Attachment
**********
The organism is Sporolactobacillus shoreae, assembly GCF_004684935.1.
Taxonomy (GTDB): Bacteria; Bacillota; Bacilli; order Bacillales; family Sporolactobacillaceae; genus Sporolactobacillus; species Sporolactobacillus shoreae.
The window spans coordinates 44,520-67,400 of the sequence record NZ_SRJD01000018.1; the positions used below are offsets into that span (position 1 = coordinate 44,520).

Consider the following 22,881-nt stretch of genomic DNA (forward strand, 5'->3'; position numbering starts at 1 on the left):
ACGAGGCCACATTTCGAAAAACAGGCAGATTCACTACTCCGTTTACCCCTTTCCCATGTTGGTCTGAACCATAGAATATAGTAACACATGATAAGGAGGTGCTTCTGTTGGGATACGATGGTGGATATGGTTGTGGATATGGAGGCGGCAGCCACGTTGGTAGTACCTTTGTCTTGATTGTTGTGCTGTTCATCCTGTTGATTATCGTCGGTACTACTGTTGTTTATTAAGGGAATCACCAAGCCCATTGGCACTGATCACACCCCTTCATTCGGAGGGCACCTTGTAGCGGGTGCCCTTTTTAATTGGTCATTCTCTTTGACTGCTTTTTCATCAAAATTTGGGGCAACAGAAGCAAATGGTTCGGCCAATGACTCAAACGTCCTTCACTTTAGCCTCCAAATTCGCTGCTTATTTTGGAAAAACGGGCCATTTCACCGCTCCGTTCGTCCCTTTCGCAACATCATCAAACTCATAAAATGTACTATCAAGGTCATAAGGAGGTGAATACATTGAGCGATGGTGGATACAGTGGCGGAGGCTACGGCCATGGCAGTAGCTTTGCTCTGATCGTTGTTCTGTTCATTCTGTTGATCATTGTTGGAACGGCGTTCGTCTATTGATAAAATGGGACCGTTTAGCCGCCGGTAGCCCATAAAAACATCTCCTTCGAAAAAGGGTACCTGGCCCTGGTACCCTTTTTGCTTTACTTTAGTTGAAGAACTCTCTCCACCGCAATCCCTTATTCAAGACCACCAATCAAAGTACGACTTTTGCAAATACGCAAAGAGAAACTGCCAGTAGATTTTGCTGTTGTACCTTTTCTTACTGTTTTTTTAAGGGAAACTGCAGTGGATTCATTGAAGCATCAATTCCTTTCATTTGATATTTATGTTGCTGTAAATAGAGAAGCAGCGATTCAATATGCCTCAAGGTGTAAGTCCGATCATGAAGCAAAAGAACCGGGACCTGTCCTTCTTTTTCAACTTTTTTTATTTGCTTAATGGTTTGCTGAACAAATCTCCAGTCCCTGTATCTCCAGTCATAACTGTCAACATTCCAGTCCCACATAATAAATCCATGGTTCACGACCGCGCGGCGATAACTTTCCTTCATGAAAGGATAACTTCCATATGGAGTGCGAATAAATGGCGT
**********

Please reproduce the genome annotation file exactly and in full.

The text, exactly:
The organism is Sporolactobacillus shoreae, assembly GCF_004684935.1.
Taxonomy (GTDB): Bacteria; Bacillota; Bacilli; order Bacillales; family Sporolactobacillaceae; genus Sporolactobacillus; species Sporolactobacillus shoreae.
The window spans coordinates 44,520-67,400 of the sequence record NZ_SRJD01000018.1; the positions used below are offsets into that span (position 1 = coordinate 44,520).

Consider the following 22,881-nt stretch of genomic DNA (forward strand, 5'->3'; position numbering starts at 1 on the left):
ACGAGGCCACATTTCGAAAAACAGGCAGATTCACTACTCCGTTTACCCCTTTCCCATGTTGGTCTGAACCATAGAATATAGTAACACATGATAAGGAGGTGCTTCTGTTGGGATACGATGGTGGATATGGTTGTGGATATGGAGGCGGCAGCCACGTTGGTAGTACCTTTGTCTTGATTGTTGTGCTGTTCATCCTGTTGATTATCGTCGGTACTACTGTTGTTTATTAAGGGAATCACCAAGCCCATTGGCACTGATCACACCCCTTCATTCGGAGGGCACCTTGTAGCGGGTGCCCTTTTTAATTGGTCATTCTCTTTGACTGCTTTTTCATCAAAATTTGGGGCAACAGAAGCAAATGGTTCGGCCAATGACTCAAACGTCCTTCACTTTAGCCTCCAAATTCGCTGCTTATTTTGGAAAAACGGGCCATTTCACCGCTCCGTTCGTCCCTTTCGCAACATCATCAAACTCATAAAATGTACTATCAAGGTCATAAGGAGGTGAATACATTGAGCGATGGTGGATACAGTGGCGGAGGCTACGGCCATGGCAGTAGCTTTGCTCTGATCGTTGTTCTGTTCATTCTGTTGATCATTGTTGGAACGGCGTTCGTCTATTGATAAAATGGGACCGTTTAGCCGCCGGTAGCCCATAAAAACATCTCCTTCGAAAAAGGGTACCTGGCCCTGGTACCCTTTTTGCTTTACTTTAGTTGAAGAACTCTCTCCACCGCAATCCCTTATTCAAGACCACCAATCAAAGTACGACTTTTGCAAATACGCAAAGAGAAACTGCCAGTAGATTTTGCTGTTGTACCTTTTCTTACTGTTTTTTTAAGGGAAACTGCAGTGGATTCATTGAAGCATCAATTCCTTTCATTTGATATTTATGTTGCTGTAAATAGAGAAGCAGCGATTCAATATGCCTCAAGGTGTAAGTCCGATCATGAAGCAAAAGAACCGGGACCTGTCCTTCTTTTTCAACTTTTTTTATTTGCTTAATGGTTTGCTGAACAAATCTCCAGTCCCTGTATCTCCAGTCATAACTGTCAACATTCCAGTCCCACATAATAAATCCATGGTTCACGACCGCGCGGCGATAACTTTCCTTCATGAAAGGATAACTTCCATATGGAGTGCGAATAAATGGCGT